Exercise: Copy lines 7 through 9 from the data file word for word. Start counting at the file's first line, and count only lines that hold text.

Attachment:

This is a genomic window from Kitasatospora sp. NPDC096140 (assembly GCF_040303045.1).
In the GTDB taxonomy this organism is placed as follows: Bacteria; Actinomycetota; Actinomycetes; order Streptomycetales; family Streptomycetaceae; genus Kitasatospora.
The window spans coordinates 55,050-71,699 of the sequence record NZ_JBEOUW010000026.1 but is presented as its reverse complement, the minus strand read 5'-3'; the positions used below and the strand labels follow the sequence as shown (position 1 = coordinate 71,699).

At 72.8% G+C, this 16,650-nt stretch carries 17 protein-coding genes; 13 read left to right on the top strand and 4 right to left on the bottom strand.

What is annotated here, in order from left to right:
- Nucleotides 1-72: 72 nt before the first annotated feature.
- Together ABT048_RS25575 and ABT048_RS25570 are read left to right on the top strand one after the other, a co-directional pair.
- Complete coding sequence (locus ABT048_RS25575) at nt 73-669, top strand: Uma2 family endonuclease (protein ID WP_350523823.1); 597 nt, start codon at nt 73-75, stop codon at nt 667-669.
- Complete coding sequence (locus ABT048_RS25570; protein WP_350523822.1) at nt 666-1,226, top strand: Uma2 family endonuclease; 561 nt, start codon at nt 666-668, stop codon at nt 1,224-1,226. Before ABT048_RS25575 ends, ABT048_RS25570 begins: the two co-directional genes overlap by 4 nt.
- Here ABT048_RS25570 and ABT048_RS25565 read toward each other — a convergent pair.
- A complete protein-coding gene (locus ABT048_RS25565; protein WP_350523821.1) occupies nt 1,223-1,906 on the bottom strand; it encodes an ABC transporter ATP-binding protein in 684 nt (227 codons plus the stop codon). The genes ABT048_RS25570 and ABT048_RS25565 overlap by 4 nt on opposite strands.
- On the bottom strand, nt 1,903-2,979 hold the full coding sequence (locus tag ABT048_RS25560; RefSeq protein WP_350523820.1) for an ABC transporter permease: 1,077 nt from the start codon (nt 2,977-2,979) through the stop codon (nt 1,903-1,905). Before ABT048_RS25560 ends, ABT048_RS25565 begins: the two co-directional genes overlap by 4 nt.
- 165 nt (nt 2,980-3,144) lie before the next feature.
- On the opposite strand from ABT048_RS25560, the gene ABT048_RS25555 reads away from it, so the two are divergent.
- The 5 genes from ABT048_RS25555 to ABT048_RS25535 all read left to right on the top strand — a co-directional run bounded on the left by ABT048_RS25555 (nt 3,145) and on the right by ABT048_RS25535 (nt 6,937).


- Together ABT048_RS25575 and ABT048_RS25570 are read left to right on the top strand one after the other, a co-directional pair.
- Complete coding sequence (locus ABT048_RS25575) at nt 73-669, top strand: Uma2 family endonuclease (protein ID WP_350523823.1); 597 nt, start codon at nt 73-75, stop codon at nt 667-669.
- Complete coding sequence (locus ABT048_RS25570; protein WP_350523822.1) at nt 666-1,226, top strand: Uma2 family endonuclease; 561 nt, start codon at nt 666-668, stop codon at nt 1,224-1,226. Before ABT048_RS25575 ends, ABT048_RS25570 begins: the two co-directional genes overlap by 4 nt.